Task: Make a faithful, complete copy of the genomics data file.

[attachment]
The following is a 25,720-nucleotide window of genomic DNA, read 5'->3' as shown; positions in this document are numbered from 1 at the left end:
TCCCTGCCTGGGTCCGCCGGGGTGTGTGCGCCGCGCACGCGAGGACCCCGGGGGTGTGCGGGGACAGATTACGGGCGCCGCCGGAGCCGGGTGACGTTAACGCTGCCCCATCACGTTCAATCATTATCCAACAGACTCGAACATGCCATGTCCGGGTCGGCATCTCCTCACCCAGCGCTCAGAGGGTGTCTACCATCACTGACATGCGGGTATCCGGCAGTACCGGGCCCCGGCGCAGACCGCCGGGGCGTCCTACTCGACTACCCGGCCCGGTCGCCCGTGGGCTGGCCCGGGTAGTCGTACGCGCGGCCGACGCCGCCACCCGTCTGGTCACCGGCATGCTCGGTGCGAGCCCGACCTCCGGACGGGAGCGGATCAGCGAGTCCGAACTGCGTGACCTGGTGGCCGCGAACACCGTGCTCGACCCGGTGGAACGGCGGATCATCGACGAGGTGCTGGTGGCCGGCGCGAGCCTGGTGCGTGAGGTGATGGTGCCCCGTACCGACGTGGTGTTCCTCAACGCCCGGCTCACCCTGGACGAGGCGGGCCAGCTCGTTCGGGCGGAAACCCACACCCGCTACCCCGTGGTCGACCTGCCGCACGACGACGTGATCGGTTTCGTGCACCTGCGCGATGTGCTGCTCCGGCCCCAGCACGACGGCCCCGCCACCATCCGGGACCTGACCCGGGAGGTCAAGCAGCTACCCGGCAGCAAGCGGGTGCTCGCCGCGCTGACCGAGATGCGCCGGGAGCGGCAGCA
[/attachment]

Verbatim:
The following is a 25,720-nucleotide window of genomic DNA, read 5'->3' as shown; positions in this document are numbered from 1 at the left end:
TCCCTGCCTGGGTCCGCCGGGGTGTGTGCGCCGCGCACGCGAGGACCCCGGGGGTGTGCGGGGACAGATTACGGGCGCCGCCGGAGCCGGGTGACGTTAACGCTGCCCCATCACGTTCAATCATTATCCAACAGACTCGAACATGCCATGTCCGGGTCGGCATCTCCTCACCCAGCGCTCAGAGGGTGTCTACCATCACTGACATGCGGGTATCCGGCAGTACCGGGCCCCGGCGCAGACCGCCGGGGCGTCCTACTCGACTACCCGGCCCGGTCGCCCGTGGGCTGGCCCGGGTAGTCGTACGCGCGGCCGACGCCGCCACCCGTCTGGTCACCGGCATGCTCGGTGCGAGCCCGACCTCCGGACGGGAGCGGATCAGCGAGTCCGAACTGCGTGACCTGGTGGCCGCGAACACCGTGCTCGACCCGGTGGAACGGCGGATCATCGACGAGGTGCTGGTGGCCGGCGCGAGCCTGGTGCGTGAGGTGATGGTGCCCCGTACCGACGTGGTGTTCCTCAACGCCCGGCTCACCCTGGACGAGGCGGGCCAGCTCGTTCGGGCGGAAACCCACACCCGCTACCCCGTGGTCGACCTGCCGCACGACGACGTGATCGGTTTCGTGCACCTGCGCGATGTGCTGCTCCGGCCCCAGCACGACGGCCCCGCCACCATCCGGGACCTGACCCGGGAGGTCAAGCAGCTACCCGGCAGCAAGCGGGTGCTCGCCGCGCTGACCGAGATGCGCCGGGAGCGGCAGCA